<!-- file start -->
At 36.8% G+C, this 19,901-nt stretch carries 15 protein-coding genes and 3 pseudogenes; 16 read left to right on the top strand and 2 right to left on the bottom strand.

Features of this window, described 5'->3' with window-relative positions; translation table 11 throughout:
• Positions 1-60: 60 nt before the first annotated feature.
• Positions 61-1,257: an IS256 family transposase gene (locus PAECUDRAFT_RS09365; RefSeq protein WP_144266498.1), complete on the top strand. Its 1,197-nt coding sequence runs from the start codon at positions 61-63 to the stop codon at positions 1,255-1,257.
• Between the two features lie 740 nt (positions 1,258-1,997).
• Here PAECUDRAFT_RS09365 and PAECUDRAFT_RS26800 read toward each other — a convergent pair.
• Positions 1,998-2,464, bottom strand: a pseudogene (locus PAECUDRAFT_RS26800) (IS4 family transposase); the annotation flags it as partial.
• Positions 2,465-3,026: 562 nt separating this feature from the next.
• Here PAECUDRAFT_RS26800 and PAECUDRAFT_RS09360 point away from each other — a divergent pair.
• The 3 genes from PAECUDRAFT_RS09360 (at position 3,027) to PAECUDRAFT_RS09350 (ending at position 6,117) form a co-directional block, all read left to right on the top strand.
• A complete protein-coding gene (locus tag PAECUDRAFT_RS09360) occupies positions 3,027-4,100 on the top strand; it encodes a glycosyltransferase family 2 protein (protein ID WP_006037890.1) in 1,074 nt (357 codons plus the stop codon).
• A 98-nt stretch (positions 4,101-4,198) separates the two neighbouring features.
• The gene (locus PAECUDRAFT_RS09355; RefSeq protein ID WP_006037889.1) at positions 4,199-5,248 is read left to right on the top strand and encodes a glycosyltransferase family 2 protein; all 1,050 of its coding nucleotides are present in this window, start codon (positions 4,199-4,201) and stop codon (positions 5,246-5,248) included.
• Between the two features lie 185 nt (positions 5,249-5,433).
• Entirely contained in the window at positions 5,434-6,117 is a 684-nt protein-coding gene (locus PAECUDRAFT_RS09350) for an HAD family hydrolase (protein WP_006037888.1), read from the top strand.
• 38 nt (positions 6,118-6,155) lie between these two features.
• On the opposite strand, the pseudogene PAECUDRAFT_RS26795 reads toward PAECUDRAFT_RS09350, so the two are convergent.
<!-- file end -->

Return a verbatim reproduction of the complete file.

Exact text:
At 36.8% G+C, this 19,901-nt stretch carries 15 protein-coding genes and 3 pseudogenes; 16 read left to right on the top strand and 2 right to left on the bottom strand.

Features of this window, described 5'->3' with window-relative positions; translation table 11 throughout:
• Positions 1-60: 60 nt before the first annotated feature.
• Positions 61-1,257: an IS256 family transposase gene (locus PAECUDRAFT_RS09365; RefSeq protein WP_144266498.1), complete on the top strand. Its 1,197-nt coding sequence runs from the start codon at positions 61-63 to the stop codon at positions 1,255-1,257.
• Between the two features lie 740 nt (positions 1,258-1,997).
• Here PAECUDRAFT_RS09365 and PAECUDRAFT_RS26800 read toward each other — a convergent pair.
• Positions 1,998-2,464, bottom strand: a pseudogene (locus PAECUDRAFT_RS26800) (IS4 family transposase); the annotation flags it as partial.
• Positions 2,465-3,026: 562 nt separating this feature from the next.
• Here PAECUDRAFT_RS26800 and PAECUDRAFT_RS09360 point away from each other — a divergent pair.
• The 3 genes from PAECUDRAFT_RS09360 (at position 3,027) to PAECUDRAFT_RS09350 (ending at position 6,117) form a co-directional block, all read left to right on the top strand.
• A complete protein-coding gene (locus tag PAECUDRAFT_RS09360) occupies positions 3,027-4,100 on the top strand; it encodes a glycosyltransferase family 2 protein (protein ID WP_006037890.1) in 1,074 nt (357 codons plus the stop codon).
• A 98-nt stretch (positions 4,101-4,198) separates the two neighbouring features.
• The gene (locus PAECUDRAFT_RS09355; RefSeq protein ID WP_006037889.1) at positions 4,199-5,248 is read left to right on the top strand and encodes a glycosyltransferase family 2 protein; all 1,050 of its coding nucleotides are present in this window, start codon (positions 4,199-4,201) and stop codon (positions 5,246-5,248) included.
• Between the two features lie 185 nt (positions 5,249-5,433).
• Entirely contained in the window at positions 5,434-6,117 is a 684-nt protein-coding gene (locus PAECUDRAFT_RS09350) for an HAD family hydrolase (protein WP_006037888.1), read from the top strand.
• 38 nt (positions 6,118-6,155) lie between these two features.
• On the opposite strand, the pseudogene PAECUDRAFT_RS26795 reads toward PAECUDRAFT_RS09350, so the two are convergent.